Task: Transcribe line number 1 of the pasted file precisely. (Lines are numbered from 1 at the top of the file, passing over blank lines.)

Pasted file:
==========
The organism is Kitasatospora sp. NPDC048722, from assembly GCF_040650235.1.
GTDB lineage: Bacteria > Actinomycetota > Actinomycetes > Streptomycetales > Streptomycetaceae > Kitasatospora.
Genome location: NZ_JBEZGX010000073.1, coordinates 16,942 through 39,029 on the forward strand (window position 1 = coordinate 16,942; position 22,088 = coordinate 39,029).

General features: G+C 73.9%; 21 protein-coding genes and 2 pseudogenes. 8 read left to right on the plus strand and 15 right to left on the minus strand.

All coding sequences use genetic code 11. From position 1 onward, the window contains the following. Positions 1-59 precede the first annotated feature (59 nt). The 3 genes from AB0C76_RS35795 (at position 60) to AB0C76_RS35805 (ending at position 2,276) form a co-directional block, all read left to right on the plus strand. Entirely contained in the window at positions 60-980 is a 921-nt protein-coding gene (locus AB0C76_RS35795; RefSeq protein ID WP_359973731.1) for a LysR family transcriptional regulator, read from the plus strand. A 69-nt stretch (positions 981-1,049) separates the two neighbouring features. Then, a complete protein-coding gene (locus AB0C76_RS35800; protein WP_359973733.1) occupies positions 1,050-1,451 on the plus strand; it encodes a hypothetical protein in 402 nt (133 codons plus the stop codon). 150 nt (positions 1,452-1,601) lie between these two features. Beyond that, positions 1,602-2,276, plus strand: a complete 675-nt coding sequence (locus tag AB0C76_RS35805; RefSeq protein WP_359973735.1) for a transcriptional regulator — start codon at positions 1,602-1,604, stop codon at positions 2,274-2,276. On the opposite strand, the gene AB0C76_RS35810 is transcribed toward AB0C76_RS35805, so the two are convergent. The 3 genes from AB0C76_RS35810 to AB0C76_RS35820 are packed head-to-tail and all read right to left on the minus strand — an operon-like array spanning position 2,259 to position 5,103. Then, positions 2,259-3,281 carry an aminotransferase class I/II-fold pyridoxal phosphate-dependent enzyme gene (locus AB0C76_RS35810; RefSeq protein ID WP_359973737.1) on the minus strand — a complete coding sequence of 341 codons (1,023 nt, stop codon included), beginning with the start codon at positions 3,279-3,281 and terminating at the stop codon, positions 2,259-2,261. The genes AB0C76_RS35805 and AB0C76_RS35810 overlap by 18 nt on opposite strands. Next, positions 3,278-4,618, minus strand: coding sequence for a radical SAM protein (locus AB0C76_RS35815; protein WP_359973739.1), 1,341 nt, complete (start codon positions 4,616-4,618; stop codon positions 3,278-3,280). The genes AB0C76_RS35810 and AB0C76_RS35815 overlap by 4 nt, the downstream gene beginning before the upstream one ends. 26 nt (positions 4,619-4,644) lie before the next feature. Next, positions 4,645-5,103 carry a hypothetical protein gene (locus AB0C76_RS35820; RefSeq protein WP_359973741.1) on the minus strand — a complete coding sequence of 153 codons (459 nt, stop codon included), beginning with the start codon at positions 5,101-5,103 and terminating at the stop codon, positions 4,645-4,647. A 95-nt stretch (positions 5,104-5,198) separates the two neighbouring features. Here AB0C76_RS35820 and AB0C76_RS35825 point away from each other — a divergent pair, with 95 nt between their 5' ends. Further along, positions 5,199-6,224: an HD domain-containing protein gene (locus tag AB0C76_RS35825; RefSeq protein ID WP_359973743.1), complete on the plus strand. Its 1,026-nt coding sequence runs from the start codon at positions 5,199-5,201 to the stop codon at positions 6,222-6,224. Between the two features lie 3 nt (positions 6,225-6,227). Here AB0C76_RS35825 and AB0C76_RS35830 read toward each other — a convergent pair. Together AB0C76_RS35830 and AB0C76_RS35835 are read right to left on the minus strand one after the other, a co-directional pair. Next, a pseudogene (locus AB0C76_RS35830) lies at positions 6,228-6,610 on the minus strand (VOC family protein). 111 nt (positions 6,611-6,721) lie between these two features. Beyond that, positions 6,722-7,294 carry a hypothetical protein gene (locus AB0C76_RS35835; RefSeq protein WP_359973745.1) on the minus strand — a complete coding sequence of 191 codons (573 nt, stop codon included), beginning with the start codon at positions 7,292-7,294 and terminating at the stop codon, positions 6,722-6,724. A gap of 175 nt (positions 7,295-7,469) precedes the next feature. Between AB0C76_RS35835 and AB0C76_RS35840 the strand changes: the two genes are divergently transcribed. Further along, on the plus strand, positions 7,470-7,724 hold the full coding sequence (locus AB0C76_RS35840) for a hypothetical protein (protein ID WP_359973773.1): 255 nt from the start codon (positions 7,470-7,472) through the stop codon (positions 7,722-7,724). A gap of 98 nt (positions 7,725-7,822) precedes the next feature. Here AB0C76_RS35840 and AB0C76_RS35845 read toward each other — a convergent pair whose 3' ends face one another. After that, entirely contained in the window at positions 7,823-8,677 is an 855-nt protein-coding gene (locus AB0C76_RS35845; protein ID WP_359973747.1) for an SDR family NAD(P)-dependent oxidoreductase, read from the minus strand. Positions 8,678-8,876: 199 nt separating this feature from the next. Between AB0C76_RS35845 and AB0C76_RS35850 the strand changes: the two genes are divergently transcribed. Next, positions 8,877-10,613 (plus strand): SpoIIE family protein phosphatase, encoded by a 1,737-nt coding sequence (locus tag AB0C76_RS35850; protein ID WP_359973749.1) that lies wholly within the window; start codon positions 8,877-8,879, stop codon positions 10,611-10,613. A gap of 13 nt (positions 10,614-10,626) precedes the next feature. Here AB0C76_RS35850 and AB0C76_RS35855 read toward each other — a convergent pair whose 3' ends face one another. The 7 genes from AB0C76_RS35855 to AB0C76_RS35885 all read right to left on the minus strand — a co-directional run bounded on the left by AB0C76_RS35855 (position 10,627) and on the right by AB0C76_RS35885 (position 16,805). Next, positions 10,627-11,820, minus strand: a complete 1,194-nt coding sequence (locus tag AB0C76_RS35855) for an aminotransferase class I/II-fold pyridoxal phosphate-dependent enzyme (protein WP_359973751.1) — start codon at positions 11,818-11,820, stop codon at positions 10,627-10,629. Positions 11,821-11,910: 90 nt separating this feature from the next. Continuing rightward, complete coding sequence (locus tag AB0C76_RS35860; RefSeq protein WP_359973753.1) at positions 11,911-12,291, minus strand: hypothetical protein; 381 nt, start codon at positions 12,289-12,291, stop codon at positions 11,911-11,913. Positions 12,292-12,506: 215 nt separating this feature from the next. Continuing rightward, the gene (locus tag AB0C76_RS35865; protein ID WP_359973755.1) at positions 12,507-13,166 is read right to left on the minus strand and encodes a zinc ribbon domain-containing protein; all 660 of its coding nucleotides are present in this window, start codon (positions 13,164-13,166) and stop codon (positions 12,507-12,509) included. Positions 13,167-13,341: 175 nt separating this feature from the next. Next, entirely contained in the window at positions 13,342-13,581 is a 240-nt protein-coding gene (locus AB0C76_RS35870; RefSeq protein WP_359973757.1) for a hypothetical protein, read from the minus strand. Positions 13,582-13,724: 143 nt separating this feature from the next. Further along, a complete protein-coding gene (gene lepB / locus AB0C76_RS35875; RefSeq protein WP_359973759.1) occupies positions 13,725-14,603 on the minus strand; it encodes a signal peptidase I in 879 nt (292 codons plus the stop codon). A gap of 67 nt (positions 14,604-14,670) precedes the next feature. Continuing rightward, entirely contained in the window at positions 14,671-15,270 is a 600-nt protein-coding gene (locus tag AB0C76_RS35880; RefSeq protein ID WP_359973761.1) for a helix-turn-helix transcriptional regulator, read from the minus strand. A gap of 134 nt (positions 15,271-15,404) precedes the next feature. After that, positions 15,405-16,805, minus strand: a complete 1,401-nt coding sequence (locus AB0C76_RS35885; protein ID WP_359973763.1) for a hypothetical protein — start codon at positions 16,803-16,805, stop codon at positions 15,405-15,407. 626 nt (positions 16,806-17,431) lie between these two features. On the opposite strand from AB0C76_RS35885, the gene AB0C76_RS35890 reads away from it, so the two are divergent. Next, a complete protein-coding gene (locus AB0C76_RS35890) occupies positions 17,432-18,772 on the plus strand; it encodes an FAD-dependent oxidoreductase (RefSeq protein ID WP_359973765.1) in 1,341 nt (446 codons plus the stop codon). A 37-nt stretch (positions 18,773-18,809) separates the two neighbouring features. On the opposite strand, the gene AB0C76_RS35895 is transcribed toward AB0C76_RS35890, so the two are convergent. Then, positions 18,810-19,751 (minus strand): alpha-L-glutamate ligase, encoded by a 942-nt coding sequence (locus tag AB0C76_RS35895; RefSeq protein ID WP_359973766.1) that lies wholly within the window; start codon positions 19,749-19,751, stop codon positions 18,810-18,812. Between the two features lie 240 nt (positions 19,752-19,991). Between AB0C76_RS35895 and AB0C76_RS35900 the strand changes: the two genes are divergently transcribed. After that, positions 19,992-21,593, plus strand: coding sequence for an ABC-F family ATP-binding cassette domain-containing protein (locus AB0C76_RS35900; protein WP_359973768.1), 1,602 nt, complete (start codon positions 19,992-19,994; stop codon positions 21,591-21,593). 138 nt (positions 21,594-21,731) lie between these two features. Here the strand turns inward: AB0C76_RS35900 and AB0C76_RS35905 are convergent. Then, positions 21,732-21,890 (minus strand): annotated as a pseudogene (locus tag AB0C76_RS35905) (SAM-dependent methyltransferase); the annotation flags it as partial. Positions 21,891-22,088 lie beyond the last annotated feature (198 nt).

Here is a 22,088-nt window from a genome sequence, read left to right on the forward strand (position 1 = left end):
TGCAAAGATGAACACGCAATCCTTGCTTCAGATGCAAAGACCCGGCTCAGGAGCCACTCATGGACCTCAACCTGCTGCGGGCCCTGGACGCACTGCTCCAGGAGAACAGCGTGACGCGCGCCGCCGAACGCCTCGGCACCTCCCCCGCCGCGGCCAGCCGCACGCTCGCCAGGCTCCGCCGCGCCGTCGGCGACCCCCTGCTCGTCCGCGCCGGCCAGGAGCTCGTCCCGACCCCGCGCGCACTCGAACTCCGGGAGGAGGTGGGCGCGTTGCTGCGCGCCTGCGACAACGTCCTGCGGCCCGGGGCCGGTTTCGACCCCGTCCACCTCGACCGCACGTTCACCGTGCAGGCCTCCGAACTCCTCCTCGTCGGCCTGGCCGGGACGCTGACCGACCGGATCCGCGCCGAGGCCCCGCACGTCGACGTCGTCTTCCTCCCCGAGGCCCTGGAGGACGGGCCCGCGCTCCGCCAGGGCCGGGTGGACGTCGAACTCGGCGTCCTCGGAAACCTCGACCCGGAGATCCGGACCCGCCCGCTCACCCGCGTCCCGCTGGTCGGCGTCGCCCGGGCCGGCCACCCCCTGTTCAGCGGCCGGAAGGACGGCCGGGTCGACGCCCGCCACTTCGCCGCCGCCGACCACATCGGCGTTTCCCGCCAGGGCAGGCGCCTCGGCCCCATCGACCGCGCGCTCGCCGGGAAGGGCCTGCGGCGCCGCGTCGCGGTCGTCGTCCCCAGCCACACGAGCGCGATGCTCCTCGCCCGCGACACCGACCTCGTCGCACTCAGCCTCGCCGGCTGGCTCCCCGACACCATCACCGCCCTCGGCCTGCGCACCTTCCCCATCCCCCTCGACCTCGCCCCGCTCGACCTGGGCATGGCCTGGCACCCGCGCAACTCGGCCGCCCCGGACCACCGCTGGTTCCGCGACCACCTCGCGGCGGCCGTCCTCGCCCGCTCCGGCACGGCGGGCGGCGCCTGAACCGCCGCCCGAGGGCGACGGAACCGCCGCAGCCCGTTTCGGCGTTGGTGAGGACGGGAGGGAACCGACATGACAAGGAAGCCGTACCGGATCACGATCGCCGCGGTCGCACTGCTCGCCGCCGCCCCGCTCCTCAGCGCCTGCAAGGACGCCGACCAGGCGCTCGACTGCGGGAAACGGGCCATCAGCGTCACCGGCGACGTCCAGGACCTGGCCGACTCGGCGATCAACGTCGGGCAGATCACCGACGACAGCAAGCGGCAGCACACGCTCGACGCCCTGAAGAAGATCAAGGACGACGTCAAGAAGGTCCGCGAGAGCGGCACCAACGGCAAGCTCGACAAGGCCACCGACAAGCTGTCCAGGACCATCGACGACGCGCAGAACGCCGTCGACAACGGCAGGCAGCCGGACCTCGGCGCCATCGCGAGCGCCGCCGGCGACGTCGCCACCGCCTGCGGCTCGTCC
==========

The organism is Kitasatospora sp. NPDC048722, from assembly GCF_040650235.1.